Australian workers protest against Israel’s genocide in Gaza

With Israel’s imperialist-backed ethnic cleansing operation against Palestinians well into its seventh month, weekly protests involving thousands continue in Australia’s major cities.

Part of the Melbourne rally on April 21, 2024

Workers and young people at the demonstrations are voicing their opposition not only to the Netanyahu regime’s genocide and growing military assault on the broader Middle East, but to the ongoing support afforded to these war crimes by the federal Labor government.

Reporters from the World Socialist Web Site spoke to several of those who attended the Melbourne rally last weekend.

Michelle, an education support worker, said “I’m just disappointed that our government is supporting this. I can’t make sense out of it. Every time something escalates, [the government] just follows America.” She thought the US support for Israel’s genocide was about “control, money and power.”


Michelle pointed to the complicity of the corporate media: “We’ve been told a lot of lies. We’re not told the full story on the news. They just keep pointing to October 7, and that it all started from there, and I don’t believe it. I’ve seen a lot of information and watched a lot of videos—I’m more educated about it now.”

She was concerned about escalating conflict in the Middle East, and the threat of a broader war: “I’ve got one little grandchild and I just think it is going to get messy and awful. We can look over there and see that we’re not untouchable either. One day it could be knocking on our door.”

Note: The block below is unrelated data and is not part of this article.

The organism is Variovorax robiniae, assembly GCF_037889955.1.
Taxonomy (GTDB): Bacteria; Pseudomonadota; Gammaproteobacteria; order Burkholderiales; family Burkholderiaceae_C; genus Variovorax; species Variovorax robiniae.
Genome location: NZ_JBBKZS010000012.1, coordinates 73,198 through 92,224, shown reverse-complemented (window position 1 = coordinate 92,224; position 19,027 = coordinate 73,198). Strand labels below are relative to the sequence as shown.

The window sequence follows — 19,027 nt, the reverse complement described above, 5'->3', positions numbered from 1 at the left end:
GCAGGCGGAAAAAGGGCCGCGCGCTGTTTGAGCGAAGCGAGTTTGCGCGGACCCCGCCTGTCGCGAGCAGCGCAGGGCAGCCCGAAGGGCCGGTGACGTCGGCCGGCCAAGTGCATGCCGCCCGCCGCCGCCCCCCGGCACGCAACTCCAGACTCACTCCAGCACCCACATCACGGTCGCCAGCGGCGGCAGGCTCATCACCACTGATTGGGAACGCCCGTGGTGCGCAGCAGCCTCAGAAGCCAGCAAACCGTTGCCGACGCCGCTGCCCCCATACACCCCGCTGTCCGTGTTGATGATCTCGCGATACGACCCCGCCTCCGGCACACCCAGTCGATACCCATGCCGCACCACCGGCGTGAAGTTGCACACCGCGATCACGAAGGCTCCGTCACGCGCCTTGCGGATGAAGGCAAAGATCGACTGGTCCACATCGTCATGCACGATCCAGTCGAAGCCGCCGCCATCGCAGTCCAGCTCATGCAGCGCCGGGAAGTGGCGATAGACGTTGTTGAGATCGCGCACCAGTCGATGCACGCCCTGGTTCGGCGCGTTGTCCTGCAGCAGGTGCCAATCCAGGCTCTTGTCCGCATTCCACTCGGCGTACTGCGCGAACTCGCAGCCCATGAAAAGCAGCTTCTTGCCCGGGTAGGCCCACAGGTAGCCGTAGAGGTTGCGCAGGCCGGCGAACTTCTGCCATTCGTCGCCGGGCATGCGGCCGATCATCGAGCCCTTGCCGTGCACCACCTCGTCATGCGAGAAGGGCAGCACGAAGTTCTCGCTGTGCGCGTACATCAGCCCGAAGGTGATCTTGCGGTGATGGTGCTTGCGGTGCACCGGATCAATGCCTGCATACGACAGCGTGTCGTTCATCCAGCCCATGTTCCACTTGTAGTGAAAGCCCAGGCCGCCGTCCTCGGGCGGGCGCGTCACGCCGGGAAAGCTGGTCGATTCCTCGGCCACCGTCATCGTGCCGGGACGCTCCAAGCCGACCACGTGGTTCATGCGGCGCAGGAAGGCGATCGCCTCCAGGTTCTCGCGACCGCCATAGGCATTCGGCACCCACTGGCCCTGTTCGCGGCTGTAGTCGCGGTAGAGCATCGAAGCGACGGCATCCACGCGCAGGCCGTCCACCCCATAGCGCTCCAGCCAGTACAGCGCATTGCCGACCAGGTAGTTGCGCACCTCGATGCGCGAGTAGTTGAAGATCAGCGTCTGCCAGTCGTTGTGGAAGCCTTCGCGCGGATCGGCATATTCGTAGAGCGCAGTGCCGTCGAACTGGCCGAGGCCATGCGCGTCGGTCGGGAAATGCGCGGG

Jasmin, a 25-year-old dentist, said the “doxxing of health workers criticising the attack on Gaza is inhumane and cruel. Healthcare workers should be able to give voice to the victims affected by the war.”

She said the conditions in Gaza were terrible and that “health workers in Gaza can see first-hand the effect on children, the elderly and pregnant women. This is collective punishment.

“The attack on health workers is to weaken Palestinians as a whole so they can't resist and fight back.  They are targeting vulnerable communities and health care workers intentionally.”

Steve, a 69-year-old retired IT worker, had been to about seven of the Sunday rallies. He said the suppression of protests in the US and Berlin “shows the degree to which support for Palestinians is growing. If you look at what Biden is doing, he is having to actually notice what is happening in terms of support for Palestinians. The fact that they are shutting down protests is illustrative of them trying to protect their position.”


Speaking about Labor’s backing of the genocide, Steve said, “The issue is the support for the US. It goes back to AUKUS, and what that process is doing… reinforcing that connection between the USA and Australia. When you look at Gaza and all the other things going on, a lot of it is driven by the relationship with the US.

“I don’t think the rationale [of US imperialism] is ‘we want a war,’ what I do believe is that their rationale is ‘we have to maintain US supremacy throughout the world,’ and they will put whatever effort they can into maintaining that position.”

Eva, an architect, came to the protest to oppose “the injustice that is currently happening in Palestine.” She was also concerned about the threat of broader conflict, saying Israel’s bombing of Iran was “highly inflammatory.”


Eva said the Labor government had been “really disappointing. I have written to my [Labor] MP and received no response. I don’t think Muslims like myself will be voting for Labor again. We’re just looking for what our other options are.”

Speaking on the significance of US student protests against the genocide, and their repression by police, she said: “It is really concerning, the irony of it being that there is the First Amendment right to free speech. I think [US authorities] are scared and they are trying to quell it as much as possible. I think as a people it is our responsibility to work even harder to make our voices even louder.”